Many Women Struggle With Challenge of a Newborn
Tuesday, August 5, 2008; 12:00 AM
TUESDAY, Aug. 5 (HealthDay News) -- Many new mothers in the United States struggle with chronic emotional and physical problems, often with little or no support from their husbands or partners, all the while trying to meet the needs of their newborns, and in some cases the pressure to return to work, a new report finds.
"Mothers of young children in the United States are in a rather untenable situation," said Carol Sakala, an author of the report and director of programs for Childbirth Connection, a national not-for-profit organization that works to improve the quality of maternity care.
"Mothers are so isolated in our society. There is not an appreciation for the extent to which this is a very challenging time for this large population," she said.
The report, calledNew Mothers Speak Out, National Survey Results Highlight Women's Postpartum Experiences, surveyed 903 new mothers, ages 18 to 45, who gave birth in 2005.
Among the findings: After six months, 43 percent of the women still felt stressed; 40 percent reported problems controlling their weight; 34 percent had trouble sleeping; 26 percent had no sexual desire; and 24 percent suffered from chronic backaches.
During the first two months after giving birth, 44 percent of the women said that their physical or emotional condition interfered with taking care of their baby.
What's more, many women didn't feel they got the support they needed from their spouse or partner, with 73 percent saying they provided more of the child care than their husband or partner.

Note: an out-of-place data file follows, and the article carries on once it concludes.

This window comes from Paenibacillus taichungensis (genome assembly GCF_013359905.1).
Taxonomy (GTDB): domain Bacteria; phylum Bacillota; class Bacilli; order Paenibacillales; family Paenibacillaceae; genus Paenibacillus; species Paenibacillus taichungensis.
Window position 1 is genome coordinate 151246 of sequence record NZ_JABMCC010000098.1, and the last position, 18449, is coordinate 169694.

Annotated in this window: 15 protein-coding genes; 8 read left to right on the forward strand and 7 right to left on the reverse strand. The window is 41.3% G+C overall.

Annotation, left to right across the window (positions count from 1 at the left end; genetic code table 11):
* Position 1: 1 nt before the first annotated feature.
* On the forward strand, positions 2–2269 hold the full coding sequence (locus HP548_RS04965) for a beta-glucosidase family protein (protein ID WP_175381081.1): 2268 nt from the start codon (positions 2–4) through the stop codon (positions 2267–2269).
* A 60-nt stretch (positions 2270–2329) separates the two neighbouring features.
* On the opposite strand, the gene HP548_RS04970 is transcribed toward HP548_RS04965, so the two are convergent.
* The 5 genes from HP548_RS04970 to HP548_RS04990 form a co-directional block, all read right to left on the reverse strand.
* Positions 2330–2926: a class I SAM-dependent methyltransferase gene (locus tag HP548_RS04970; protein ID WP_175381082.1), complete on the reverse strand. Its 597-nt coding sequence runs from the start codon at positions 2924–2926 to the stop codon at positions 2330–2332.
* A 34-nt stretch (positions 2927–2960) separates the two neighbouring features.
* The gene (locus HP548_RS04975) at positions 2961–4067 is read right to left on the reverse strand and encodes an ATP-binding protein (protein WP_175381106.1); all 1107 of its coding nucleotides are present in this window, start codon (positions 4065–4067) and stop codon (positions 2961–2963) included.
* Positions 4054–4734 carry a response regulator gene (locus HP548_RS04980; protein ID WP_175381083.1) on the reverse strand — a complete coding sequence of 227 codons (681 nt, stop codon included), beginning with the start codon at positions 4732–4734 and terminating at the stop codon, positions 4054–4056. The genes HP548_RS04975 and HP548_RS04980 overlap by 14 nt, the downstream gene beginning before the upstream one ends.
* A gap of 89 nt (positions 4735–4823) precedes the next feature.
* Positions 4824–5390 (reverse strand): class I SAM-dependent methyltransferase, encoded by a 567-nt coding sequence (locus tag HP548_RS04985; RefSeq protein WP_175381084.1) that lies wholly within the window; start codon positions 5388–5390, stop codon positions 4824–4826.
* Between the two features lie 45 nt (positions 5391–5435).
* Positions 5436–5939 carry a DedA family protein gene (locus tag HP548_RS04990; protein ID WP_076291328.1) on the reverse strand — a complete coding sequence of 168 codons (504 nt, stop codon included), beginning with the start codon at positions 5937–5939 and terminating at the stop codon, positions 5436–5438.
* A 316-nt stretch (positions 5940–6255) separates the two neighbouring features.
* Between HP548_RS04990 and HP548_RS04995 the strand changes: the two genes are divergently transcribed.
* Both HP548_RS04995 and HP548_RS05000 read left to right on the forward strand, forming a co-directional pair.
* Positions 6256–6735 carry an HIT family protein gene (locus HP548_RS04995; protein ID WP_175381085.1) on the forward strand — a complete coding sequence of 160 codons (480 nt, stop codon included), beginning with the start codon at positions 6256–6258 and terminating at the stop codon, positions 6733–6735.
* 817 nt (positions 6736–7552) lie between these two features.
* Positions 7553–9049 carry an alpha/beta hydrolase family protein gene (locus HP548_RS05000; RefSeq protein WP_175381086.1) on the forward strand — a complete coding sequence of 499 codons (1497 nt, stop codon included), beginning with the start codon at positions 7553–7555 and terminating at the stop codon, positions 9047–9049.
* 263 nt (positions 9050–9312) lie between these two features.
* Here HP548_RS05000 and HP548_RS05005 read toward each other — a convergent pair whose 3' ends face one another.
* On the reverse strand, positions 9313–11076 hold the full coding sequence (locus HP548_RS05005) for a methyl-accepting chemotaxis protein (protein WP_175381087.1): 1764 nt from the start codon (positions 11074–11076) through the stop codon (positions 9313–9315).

Even the 49 percent of women who had full-time jobs said they provided most of the child care, with just 3 percent of husbands or partners providing most of the child care, according to the report.
Twenty percent of the women with a husband or partner said their mate provided little, if any, affectionate, emotional, enjoyment or practical support.
"We were surprised at how quickly the women were back to employment -- over 80 percent by 12 weeks postpartum," Sakala said. "They didn't get the maternity leave that they wanted. They felt they had to be back at work earlier than they wanted. They weren't able to achieve their breast-feeding goals.
"They are trying to do the right thing, but they are not getting the support they need in terms of time to recover and the financial support they need to be at home with their babies," Sakala added.
Just 40 percent of working mothers said they received paid maternity leave benefits. Among those receiving paid maternity leave, 50 percent said they received 100 percent of their pay. Among full-time workers, 23 percent got at least six weeks of full pay, and 38 percent received six weeks at half pay.